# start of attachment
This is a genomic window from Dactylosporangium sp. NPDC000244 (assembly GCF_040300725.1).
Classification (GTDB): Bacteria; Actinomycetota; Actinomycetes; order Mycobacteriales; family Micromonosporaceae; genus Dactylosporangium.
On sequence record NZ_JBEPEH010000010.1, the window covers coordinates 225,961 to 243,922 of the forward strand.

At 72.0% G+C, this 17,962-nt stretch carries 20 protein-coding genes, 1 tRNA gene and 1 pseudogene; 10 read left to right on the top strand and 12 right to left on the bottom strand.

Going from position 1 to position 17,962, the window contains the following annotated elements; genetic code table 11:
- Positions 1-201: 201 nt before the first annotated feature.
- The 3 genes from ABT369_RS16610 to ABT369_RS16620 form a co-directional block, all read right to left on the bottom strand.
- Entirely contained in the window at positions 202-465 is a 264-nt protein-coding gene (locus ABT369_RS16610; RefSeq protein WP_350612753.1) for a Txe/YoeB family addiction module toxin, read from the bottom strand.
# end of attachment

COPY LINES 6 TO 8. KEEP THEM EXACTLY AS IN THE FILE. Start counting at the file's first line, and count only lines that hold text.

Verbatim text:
- Positions 1-201: 201 nt before the first annotated feature.
- The 3 genes from ABT369_RS16610 to ABT369_RS16620 form a co-directional block, all read right to left on the bottom strand.
- Entirely contained in the window at positions 202-465 is a 264-nt protein-coding gene (locus ABT369_RS16610; RefSeq protein WP_350612753.1) for a Txe/YoeB family addiction module toxin, read from the bottom strand.